I have had a few people recommend a certain way of putting on our dog’s leash to reduce his pulling. Basically it’s as follows: run the leash along the dog’s back to its hips; wrap the leash around the dog’s waist under its belly and loop the leash through itself to make a slip tie (it has a special name but I can’t remember what!). This technique has worked wonders for us and results in much less pulling; however, my husband is concerned about the pressure of the leash on our dog’s waist/hips. What is your take on this technique? Do you recommend it?
Our certified trainer answered:
To find out if that method of using a leash could harm your dog, you should consult your veterinarian. However, there are many other options available that will most certainly help you keep your dog from pulling.
One of the primary reasons people attend our classes is to address a dog that pulls them off their feet or acts “aggressive” on leash. If you haven’t yet taken an obedience class, you could start with that.
But there are also great tools on the market to help you teach your dog how not to pull. Which one is right for you is a personal decision.
I have always used the veterinarian-developed Gentle Leader head halter. When the Gentle Leader first hit the market, it was sold only through veterinarians and trainers, who would ensure a proper fit for the dog. Now pet stores are selling them, and I have a concern that they are not fit and used properly. The principle behind the Gentle Leader is simple: control the head, control the dog.
Several years ago, anti-pull harnesses hit the market. They offered a different approach. Rather than using a halter-style, the harness was designed to cover the dog’s body to reduce the dog from pulling. They work well, and I have never heard of any issues with them. Again, remember these are special harnesses for teaching dogs not to pull; they are not a regular-style harness, which will make some dogs pull more.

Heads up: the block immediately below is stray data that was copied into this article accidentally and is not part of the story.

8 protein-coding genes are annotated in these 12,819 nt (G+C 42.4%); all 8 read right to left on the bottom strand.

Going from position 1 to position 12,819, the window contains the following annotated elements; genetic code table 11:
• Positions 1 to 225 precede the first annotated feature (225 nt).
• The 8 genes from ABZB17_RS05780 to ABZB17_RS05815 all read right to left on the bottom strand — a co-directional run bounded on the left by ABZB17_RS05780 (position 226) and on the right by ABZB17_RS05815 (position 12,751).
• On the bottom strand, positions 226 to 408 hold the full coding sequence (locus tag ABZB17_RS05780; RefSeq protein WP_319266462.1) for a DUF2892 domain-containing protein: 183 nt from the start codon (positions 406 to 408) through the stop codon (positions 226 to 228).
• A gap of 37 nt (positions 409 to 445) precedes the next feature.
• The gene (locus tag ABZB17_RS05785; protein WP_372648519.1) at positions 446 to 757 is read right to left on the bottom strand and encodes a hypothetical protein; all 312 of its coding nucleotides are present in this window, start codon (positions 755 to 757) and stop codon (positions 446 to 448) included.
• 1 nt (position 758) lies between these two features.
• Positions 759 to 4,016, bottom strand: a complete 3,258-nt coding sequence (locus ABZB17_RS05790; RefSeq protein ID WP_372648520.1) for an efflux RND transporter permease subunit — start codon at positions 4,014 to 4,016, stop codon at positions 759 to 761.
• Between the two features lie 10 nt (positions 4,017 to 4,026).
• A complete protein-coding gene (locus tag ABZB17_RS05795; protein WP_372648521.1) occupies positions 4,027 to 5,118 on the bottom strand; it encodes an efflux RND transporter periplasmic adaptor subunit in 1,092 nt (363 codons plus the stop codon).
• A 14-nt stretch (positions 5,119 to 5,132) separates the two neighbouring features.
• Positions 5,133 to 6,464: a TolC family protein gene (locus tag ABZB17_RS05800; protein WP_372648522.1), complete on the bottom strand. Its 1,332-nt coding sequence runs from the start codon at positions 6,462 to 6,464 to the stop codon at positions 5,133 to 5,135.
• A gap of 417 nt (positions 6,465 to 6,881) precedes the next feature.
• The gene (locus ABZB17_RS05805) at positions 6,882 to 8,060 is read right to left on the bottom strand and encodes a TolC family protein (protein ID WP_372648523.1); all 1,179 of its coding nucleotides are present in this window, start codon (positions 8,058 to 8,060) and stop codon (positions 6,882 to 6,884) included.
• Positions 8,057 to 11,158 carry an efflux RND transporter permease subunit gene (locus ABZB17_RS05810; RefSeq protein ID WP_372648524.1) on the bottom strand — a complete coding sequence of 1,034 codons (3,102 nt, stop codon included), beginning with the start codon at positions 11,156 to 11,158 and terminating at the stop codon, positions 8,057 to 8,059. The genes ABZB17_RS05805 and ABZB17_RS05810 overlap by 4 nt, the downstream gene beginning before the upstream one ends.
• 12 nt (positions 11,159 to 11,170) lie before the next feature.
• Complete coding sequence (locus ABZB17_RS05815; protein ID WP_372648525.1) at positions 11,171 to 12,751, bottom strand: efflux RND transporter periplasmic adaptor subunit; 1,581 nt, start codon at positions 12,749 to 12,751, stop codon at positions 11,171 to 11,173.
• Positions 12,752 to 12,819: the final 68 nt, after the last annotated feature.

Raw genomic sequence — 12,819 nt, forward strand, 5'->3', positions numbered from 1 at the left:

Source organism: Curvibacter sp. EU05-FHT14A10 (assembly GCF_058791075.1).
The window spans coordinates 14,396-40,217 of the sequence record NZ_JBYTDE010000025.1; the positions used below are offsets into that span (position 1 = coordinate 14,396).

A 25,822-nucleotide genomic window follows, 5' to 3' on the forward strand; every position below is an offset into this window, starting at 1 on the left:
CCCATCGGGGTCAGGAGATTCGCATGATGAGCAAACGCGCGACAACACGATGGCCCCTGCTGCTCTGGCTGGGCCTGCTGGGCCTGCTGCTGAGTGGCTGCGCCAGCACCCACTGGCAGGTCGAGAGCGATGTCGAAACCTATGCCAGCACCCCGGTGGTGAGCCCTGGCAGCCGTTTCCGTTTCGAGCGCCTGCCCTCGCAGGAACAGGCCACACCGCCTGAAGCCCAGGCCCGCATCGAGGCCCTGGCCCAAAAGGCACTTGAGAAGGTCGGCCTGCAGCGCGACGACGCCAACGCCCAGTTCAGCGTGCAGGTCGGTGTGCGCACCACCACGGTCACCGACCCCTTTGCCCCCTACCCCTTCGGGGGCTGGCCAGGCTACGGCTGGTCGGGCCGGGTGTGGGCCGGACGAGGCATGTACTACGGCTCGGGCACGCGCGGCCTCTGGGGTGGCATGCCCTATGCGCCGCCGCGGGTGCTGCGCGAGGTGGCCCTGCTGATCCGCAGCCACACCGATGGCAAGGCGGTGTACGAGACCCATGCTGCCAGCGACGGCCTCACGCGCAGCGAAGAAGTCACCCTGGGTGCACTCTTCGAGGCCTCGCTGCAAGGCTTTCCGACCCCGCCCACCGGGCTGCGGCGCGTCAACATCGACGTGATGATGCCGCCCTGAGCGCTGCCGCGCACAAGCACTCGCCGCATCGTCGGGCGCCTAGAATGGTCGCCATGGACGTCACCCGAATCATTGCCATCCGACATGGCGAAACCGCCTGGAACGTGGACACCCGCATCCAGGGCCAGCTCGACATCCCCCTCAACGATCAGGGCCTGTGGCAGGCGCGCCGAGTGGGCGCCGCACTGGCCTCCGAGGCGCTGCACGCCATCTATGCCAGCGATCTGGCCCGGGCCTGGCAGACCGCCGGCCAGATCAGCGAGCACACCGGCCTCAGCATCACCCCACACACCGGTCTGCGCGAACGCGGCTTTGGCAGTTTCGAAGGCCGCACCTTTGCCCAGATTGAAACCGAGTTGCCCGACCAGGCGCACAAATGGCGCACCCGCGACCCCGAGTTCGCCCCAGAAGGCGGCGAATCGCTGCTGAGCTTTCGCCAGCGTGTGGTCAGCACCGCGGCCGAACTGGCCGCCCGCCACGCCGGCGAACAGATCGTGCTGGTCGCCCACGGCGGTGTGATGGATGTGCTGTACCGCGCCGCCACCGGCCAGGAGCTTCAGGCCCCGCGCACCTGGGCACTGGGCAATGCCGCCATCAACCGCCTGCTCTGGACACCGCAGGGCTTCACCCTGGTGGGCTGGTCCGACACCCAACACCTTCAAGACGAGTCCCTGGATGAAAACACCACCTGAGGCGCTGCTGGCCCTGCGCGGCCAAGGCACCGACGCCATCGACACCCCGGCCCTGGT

|Dusty pulls a lot less with this special type of harness
In the old days, choke collars were used, and we were taught to “correct” the dog by snapping the chain until the dog responded to our command. I would never use a choke collar or a pinch collar! Why would we use tools that can harm our dogs and that most pet owners do not use correctly?
So, ultimately, what is the goal? Most owners are happy to use the tool that eliminates the pulling—end of story. As a trainer, though, I ask, Is your dog learning? Tools should be used to teachyour dog. And they must be used correctly. Walks are opportunities for training, challenging and rewarding your pet. Make the most of them!
If you have any questions concerning your pet, send us an email or ask it on Facebook or Twitter or in the comment section below.